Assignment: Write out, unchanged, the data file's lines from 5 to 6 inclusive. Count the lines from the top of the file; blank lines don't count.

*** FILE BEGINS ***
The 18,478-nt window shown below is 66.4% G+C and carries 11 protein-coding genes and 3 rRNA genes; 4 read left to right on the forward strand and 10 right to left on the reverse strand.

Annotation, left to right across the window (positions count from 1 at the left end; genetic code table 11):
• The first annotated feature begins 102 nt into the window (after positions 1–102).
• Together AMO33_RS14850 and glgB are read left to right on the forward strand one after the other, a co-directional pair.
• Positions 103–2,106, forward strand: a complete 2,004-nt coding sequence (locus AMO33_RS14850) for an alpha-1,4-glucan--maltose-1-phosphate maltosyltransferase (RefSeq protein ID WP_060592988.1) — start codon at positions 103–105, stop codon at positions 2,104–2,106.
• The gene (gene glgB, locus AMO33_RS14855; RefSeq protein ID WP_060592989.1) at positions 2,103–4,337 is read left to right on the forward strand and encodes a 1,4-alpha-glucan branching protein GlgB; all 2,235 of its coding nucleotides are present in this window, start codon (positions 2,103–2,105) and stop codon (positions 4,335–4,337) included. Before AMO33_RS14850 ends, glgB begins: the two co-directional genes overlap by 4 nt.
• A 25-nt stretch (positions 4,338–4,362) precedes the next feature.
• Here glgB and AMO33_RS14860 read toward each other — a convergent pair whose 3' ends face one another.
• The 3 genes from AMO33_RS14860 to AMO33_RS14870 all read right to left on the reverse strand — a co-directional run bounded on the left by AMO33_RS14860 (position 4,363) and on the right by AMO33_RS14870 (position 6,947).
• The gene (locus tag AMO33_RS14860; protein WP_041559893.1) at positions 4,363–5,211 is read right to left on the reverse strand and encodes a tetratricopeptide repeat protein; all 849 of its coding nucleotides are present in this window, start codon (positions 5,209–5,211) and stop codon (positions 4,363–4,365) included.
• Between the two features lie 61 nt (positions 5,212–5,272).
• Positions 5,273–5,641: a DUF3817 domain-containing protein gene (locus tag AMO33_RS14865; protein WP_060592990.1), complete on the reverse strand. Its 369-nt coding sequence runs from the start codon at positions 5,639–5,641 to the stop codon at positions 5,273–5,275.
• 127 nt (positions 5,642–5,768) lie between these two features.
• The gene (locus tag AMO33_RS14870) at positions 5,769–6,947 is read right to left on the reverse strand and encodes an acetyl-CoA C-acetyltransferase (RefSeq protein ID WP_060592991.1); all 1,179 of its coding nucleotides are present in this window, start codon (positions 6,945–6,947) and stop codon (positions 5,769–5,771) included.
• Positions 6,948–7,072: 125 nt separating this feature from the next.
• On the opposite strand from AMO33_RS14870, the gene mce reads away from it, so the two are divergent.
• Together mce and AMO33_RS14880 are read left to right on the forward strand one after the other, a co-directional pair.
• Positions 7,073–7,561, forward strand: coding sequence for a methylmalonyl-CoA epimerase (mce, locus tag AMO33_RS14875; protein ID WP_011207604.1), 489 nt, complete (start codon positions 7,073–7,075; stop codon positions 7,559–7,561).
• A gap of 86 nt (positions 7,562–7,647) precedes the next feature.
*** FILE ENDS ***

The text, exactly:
• Positions 103–2,106, forward strand: a complete 2,004-nt coding sequence (locus AMO33_RS14850) for an alpha-1,4-glucan--maltose-1-phosphate maltosyltransferase (RefSeq protein ID WP_060592988.1) — start codon at positions 103–105, stop codon at positions 2,104–2,106.
• The gene (gene glgB, locus AMO33_RS14855; RefSeq protein ID WP_060592989.1) at positions 2,103–4,337 is read left to right on the forward strand and encodes a 1,4-alpha-glucan branching protein GlgB; all 2,235 of its coding nucleotides are present in this window, start codon (positions 2,103–2,105) and stop codon (positions 4,335–4,337) included. Before AMO33_RS14850 ends, glgB begins: the two co-directional genes overlap by 4 nt.